Therapeutic Effects of Cannabidiol on Methamphetamine Abuse: A Review of Preclinical Study

Document Type : Review Paper

Authors

1 Cellular and Molecular Research Center, Iran University of Medical Sciences, Tehran, Iran

2 Department of Pharmacology, Faculty of Medicine, Iran University of Medical Sciences, Tehran, Iran

3 Cellular and Molecular Research Center, Iran University of Medical Sciences, Tehran, Iran.

4 Neuroscience Research Center, School of Medicine, Shahid Beheshti University of Medical Sciences, Tehran, Iran.

5 Reproductive Sciences and Technology Research Center, Department of Anatomy, Iran University of Medical Sciences, Tehran, Iran.

10.22037/ijpr.2021.114918.15106

Abstract

As a strong and addictive psychostimulant, methamphetamine (METH) is often misused worldwide. Although relapse is the greatest challenge to the effective treatment of drug dependency, now, for METH addiction, there is not available accepted pharmacotherapy. To characterize a probable new target in this indication, a biological system comprised of endocannabinoids, known as the endocannabinoid system (ECS), has been advised. As a non-psychotomimetic Phytocannabinoid in Cannabis sativa, cannabidiol (CBD) has been used in preclinical and clinical studies for treating neuropsychiatric disorders. In this review article, we focus on the effects of CBD in the treatment of addiction in a preclinical investigation concerning the pharmaceutic effectiveness and the underlying mechanisms of action on drug abuse specially METH. Growing evidence shows that CBD is a potential therapeutic agent in reducing drug reward, as evaluated in conditioned place preference (CPP), brain-stimulation reward paradigms, and self- administration. Furthermore, CBD plays an effective role in decreasing relapse in animal research. Through multiple-mechanisms, there is a belief that CBD modulates brain dopamine responding to METH, resulting in a reduction of METH-seeking behaviors. As our studies indicate, CBD can decrease METH addiction-associated problems, for example, symptoms of withdrawal and craving. It is needed for conducting more preclinical investigations and upcoming clinical trials to entirely assess the CBD capability as interference for METH addiction.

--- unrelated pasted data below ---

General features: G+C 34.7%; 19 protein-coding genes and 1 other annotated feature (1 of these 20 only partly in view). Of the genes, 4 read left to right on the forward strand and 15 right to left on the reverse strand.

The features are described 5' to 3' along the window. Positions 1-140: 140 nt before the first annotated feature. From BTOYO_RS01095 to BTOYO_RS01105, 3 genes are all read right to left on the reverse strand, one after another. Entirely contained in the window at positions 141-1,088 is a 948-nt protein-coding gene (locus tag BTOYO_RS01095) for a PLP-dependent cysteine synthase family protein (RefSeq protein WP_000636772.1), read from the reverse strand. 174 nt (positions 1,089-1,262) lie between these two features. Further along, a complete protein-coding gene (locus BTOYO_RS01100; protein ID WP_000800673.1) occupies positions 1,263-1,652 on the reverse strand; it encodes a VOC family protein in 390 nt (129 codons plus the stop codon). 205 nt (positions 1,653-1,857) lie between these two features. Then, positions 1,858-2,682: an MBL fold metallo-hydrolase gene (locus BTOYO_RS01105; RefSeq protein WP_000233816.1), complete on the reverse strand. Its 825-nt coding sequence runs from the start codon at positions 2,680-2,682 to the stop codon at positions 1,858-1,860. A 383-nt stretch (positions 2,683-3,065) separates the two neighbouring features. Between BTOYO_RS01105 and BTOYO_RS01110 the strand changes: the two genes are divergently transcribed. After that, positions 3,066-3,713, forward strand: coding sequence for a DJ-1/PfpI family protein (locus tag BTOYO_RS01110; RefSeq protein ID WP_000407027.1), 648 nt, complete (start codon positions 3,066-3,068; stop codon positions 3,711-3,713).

Graphical Abstract

Therapeutic Effects of Cannabidiol on Methamphetamine Abuse: A Review of Preclinical Study

Keywords


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